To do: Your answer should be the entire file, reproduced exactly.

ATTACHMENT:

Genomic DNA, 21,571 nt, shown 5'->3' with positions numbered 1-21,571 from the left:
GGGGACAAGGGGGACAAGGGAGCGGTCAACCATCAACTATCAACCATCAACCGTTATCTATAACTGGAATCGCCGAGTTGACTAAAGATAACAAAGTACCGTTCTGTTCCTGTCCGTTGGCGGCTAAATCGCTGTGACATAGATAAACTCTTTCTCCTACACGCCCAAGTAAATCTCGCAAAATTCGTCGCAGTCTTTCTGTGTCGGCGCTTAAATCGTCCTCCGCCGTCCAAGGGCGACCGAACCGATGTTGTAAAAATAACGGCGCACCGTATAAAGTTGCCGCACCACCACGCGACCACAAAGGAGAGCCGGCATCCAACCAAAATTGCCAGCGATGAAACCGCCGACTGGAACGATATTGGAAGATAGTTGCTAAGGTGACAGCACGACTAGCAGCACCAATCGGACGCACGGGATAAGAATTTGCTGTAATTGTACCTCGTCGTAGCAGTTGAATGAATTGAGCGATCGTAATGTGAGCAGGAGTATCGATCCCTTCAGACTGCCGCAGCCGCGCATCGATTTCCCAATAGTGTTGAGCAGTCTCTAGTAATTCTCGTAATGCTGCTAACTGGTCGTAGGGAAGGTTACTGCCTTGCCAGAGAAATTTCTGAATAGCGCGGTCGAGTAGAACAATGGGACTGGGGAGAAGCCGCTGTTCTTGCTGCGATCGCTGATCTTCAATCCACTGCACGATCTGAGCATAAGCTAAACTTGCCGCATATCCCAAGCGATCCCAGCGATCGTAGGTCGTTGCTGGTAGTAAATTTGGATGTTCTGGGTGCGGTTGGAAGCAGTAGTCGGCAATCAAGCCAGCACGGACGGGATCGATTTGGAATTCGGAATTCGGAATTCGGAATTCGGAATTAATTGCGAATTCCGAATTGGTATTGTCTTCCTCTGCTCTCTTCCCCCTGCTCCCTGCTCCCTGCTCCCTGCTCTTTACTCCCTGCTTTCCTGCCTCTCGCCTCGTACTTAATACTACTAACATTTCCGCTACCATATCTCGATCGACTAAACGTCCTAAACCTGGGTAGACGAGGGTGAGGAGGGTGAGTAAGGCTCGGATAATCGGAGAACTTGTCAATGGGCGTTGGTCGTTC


Genomic DNA, 21,571 nt, shown 5'->3' with positions numbered 1-21,571 from the left:
GGGGACAAGGGGGACAAGGGAGCGGTCAACCATCAACTATCAACCATCAACCGTTATCTATAACTGGAATCGCCGAGTTGACTAAAGATAACAAAGTACCGTTCTGTTCCTGTCCGTTGGCGGCTAAATCGCTGTGACATAGATAAACTCTTTCTCCTACACGCCCAAGTAAATCTCGCAAAATTCGTCGCAGTCTTTCTGTGTCGGCGCTTAAATCGTCCTCCGCCGTCCAAGGGCGACCGAACCGATGTTGTAAAAATAACGGCGCACCGTATAAAGTTGCCGCACCACCACGCGACCACAAAGGAGAGCCGGCATCCAACCAAAATTGCCAGCGATGAAACCGCCGACTGGAACGATATTGGAAGATAGTTGCTAAGGTGACAGCACGACTAGCAGCACCAATCGGACGCACGGGATAAGAATTTGCTGTAATTGTACCTCGTCGTAGCAGTTGAATGAATTGAGCGATCGTAATGTGAGCAGGAGTATCGATCCCTTCAGACTGCCGCAGCCGCGCATCGATTTCCCAATAGTGTTGAGCAGTCTCTAGTAATTCTCGTAATGCTGCTAACTGGTCGTAGGGAAGGTTACTGCCTTGCCAGAGAAATTTCTGAATAGCGCGGTCGAGTAGAACAATGGGACTGGGGAGAAGCCGCTGTTCTTGCTGCGATCGCTGATCTTCAATCCACTGCACGATCTGAGCATAAGCTAAACTTGCCGCATATCCCAAGCGATCCCAGCGATCGTAGGTCGTTGCTGGTAGTAAATTTGGATGTTCTGGGTGCGGTTGGAAGCAGTAGTCGGCAATCAAGCCAGCACGGACGGGATCGATTTGGAATTCGGAATTCGGAATTCGGAATTCGGAATTAATTGCGAATTCCGAATTGGTATTGTCTTCCTCTGCTCTCTTCCCCCTGCTCCCTGCTCCCTGCTCCCTGCTCTTTACTCCCTGCTTTCCTGCCTCTCGCCTCGTACTTAATACTACTAACATTTCCGCTACCATATCTCGATCGACTAAACGTCCTAAACCTGGGTAGACGAGGGTGAGGAGGGTGAGTAAGGCTCGGATAATCGGAGAACTTGTCAATGGGCGTTGGTCGTTC